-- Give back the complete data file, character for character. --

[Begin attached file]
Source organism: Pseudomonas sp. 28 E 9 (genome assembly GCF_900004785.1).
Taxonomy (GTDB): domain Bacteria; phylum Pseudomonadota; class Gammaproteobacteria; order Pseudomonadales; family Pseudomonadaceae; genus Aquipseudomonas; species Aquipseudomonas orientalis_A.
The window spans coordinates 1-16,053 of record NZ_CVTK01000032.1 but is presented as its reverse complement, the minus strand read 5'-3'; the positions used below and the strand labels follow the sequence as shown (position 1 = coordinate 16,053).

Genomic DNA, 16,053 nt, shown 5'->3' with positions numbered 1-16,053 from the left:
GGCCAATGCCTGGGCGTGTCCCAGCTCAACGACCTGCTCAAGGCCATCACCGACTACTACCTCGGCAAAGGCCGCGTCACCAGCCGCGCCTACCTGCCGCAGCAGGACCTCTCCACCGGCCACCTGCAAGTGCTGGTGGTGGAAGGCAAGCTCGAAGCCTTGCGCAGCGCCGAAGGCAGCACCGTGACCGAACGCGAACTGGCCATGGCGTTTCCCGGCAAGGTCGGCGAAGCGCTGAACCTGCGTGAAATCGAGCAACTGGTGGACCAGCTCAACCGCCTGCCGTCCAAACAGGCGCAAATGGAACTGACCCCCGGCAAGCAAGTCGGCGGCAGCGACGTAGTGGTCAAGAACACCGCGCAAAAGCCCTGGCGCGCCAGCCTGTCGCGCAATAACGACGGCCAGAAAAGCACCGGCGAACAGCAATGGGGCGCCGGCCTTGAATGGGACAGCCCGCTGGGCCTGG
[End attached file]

Source organism: Pseudomonas sp. 28 E 9 (genome assembly GCF_900004785.1).
Taxonomy (GTDB): domain Bacteria; phylum Pseudomonadota; class Gammaproteobacteria; order Pseudomonadales; family Pseudomonadaceae; genus Aquipseudomonas; species Aquipseudomonas orientalis_A.
The window spans coordinates 1-16,053 of record NZ_CVTK01000032.1 but is presented as its reverse complement, the minus strand read 5'-3'; the positions used below and the strand labels follow the sequence as shown (position 1 = coordinate 16,053).

Genomic DNA, 16,053 nt, shown 5'->3' with positions numbered 1-16,053 from the left:
GGCCAATGCCTGGGCGTGTCCCAGCTCAACGACCTGCTCAAGGCCATCACCGACTACTACCTCGGCAAAGGCCGCGTCACCAGCCGCGCCTACCTGCCGCAGCAGGACCTCTCCACCGGCCACCTGCAAGTGCTGGTGGTGGAAGGCAAGCTCGAAGCCTTGCGCAGCGCCGAAGGCAGCACCGTGACCGAACGCGAACTGGCCATGGCGTTTCCCGGCAAGGTCGGCGAAGCGCTGAACCTGCGTGAAATCGAGCAACTGGTGGACCAGCTCAACCGCCTGCCGTCCAAACAGGCGCAAATGGAACTGACCCCCGGCAAGCAAGTCGGCGGCAGCGACGTAGTGGTCAAGAACACCGCGCAAAAGCCCTGGCGCGCCAGCCTGTCGCGCAATAACGACGGCCAGAAAAGCACCGGCGAACAGCAATGGGGCGCCGGCCTTGAATGGGACAGCCCGCTGGGCCTGG